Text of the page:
- Responsibility to pay child support (depending on the parenting situation)
- Responsibility for other child costs
Some parents may also enter into a cohabitation agreement if they want to live together and share custody of the child.
Where Do I Get an Acknowledgment of Paternity Form?
You can get an Acknowledgment of Paternity form when the baby is born at a local hospital or child custody office. Each state has a different entity that provides these forms. But your state’s child custody or family services department should be able to direct you to the right resource.
Download our paternity acknowledgment form or use the document builder, which guides you step by step and ensures you meet specific legal requirements.
How to Write an Affidavit of Paternity
Step 1 – Personal details of all parties
When writing your Affidavit of Paternity, you must include basic details about the father, the mother, and the child.
- Father’s Name
- Mother’s Name
- Child’s Sex
- Child’s Name
- Child’s Birth Date
- Child’s Birth Location
This provides the information necessary to identify all parties related to the child.
Step 2 – Provide birth registration information
Your child’s birth should have been registered with a birth certificate at the vital statistics register of the child’s county and state. Write down the name and address of the essential statistics register where your child’s birth was registered.
Step 3 – Affirm unmarried status
The Affidavit of Paternity is intended to be used by couples who were not married when the child was conceived or born. This section should state that you and the other parent aren’t married.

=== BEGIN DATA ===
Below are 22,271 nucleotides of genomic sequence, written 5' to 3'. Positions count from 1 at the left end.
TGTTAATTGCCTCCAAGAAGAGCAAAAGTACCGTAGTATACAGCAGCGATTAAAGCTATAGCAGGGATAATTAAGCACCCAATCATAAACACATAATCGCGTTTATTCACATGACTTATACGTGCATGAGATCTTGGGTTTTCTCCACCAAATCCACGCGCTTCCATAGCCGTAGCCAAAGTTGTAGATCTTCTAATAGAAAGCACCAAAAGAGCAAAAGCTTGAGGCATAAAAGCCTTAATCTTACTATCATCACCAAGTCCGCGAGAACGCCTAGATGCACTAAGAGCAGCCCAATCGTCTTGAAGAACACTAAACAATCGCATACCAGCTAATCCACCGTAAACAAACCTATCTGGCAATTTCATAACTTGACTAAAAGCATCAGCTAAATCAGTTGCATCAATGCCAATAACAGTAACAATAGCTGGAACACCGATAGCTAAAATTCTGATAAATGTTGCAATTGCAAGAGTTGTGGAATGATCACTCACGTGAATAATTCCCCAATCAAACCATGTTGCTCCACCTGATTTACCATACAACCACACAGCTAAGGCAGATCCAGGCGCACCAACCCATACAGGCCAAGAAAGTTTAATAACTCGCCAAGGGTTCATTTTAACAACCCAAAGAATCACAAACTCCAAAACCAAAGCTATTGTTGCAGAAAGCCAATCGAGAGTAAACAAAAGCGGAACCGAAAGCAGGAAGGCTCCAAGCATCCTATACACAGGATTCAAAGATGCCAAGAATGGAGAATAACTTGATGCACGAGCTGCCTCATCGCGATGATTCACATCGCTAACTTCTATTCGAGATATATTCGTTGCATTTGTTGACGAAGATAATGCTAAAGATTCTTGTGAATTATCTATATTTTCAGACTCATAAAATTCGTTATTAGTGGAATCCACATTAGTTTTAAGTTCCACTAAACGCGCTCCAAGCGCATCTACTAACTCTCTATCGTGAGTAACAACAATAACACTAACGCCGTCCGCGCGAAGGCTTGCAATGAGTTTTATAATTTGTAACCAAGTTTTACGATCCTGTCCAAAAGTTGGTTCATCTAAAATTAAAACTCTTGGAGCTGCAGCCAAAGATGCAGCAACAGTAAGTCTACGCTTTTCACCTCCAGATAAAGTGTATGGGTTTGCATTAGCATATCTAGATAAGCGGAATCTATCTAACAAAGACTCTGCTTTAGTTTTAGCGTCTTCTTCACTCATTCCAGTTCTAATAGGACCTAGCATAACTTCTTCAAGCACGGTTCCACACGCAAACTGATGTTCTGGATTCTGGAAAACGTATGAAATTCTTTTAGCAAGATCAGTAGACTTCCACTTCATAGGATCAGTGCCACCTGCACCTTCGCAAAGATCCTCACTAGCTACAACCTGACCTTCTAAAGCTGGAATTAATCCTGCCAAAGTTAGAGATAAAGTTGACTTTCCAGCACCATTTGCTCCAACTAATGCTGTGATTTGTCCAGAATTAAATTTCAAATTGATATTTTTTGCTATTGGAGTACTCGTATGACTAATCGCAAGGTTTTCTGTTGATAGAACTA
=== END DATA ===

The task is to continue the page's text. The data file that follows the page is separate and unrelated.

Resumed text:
Step 4 – Add the date and notary information
Before signing the affidavit, you must fill in the date and provide the address of the notary public that will notarize the document.
Step 5 – Sign the document.
The final step is including your signature, affirming that you are the child’s father, and accepting the associated responsibilities and legal implications.
Step 6 – Notarize the document
A notary public is a state officer who serves as a neutral witness when important documents are signed. Affidavits must always be notarized to prove the signee’s identity and the document’s truthfulness.
Whichever state this affidavit is notarized in determines how it’s interpreted in the event of a dispute. If any legal matters arise from this affidavit, signees may be required to go to court in the county where the document was notarized.
Depending on your state, notary publics may be required to pass an exam or take a course to take on their roles. You can find notary publics through sites like the American Association of Notaries.